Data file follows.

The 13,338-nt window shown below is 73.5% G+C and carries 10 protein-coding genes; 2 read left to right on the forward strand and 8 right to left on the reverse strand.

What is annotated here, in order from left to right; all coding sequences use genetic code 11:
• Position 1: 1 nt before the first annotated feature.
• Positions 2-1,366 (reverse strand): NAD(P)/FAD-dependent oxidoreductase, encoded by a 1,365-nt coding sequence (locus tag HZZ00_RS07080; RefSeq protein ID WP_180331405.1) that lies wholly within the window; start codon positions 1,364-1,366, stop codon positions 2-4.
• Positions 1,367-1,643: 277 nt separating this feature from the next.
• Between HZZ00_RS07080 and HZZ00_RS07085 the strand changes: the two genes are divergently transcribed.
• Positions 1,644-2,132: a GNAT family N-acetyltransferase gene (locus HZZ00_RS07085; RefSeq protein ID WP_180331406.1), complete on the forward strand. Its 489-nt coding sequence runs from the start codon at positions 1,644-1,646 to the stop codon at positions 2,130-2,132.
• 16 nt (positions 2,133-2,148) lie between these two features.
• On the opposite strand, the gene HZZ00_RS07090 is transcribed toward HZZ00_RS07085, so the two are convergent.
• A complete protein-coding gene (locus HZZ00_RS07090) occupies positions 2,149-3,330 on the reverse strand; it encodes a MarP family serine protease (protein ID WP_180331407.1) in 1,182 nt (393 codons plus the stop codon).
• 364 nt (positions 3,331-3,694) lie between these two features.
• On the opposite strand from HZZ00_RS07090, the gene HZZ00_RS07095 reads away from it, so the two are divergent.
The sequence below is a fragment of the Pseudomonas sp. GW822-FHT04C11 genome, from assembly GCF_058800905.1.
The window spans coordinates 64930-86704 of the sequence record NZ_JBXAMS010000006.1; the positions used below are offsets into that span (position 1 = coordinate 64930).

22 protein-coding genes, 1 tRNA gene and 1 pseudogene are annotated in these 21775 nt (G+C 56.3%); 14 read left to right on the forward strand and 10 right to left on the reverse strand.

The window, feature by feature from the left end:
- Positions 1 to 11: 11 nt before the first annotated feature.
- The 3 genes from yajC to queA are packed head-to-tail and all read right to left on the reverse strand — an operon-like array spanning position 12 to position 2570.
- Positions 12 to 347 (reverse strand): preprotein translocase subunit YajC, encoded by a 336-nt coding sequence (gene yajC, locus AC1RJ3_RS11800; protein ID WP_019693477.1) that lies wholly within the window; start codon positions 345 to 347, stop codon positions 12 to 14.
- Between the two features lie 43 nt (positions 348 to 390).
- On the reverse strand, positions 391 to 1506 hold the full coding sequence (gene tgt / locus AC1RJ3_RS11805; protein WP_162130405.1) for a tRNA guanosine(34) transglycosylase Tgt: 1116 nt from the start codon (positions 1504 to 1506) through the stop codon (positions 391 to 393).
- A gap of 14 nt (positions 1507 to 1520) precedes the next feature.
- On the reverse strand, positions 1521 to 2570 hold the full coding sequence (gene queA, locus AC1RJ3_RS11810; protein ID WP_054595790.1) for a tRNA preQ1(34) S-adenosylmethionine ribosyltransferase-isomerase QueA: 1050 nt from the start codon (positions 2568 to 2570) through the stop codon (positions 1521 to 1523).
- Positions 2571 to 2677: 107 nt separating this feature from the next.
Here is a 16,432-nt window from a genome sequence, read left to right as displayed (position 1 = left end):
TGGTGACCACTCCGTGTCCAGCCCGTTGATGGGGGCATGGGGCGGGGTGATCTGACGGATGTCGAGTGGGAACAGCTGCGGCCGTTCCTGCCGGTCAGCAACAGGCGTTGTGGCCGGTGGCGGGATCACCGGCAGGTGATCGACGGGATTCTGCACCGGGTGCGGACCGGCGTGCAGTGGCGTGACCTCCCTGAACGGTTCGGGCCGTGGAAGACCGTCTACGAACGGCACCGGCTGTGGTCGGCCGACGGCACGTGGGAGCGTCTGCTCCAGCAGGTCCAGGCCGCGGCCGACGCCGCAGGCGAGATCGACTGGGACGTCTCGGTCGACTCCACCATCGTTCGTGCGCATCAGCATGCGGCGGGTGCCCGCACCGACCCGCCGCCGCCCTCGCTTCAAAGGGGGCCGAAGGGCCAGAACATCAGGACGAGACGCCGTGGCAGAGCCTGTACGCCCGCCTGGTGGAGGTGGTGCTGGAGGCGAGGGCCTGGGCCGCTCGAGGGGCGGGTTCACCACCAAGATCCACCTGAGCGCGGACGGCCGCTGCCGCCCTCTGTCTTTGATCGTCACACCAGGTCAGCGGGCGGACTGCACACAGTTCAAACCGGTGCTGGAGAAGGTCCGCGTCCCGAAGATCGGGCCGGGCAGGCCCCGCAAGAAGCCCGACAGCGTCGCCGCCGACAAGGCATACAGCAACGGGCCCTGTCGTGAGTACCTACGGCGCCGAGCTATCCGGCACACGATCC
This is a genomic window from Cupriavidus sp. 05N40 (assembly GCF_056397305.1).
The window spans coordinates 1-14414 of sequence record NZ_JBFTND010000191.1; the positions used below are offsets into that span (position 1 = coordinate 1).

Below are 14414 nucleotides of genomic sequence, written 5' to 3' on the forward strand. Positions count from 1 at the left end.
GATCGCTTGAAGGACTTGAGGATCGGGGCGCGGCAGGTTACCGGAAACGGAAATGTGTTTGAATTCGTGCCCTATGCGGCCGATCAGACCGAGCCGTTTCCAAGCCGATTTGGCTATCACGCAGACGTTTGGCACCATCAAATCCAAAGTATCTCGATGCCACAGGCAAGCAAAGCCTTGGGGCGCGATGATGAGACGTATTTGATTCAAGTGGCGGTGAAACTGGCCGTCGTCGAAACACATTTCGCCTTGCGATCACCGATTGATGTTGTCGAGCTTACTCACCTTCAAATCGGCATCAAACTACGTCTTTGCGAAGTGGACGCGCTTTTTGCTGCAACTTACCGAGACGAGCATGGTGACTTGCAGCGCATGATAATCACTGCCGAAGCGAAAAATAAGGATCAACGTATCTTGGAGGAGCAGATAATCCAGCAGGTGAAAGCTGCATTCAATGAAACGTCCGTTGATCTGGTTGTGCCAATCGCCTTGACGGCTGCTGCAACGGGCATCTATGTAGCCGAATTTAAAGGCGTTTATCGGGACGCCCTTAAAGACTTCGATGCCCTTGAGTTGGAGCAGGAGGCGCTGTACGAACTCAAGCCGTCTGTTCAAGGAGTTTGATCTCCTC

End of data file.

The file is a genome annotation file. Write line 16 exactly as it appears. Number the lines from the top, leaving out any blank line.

The window, feature by feature from the left end: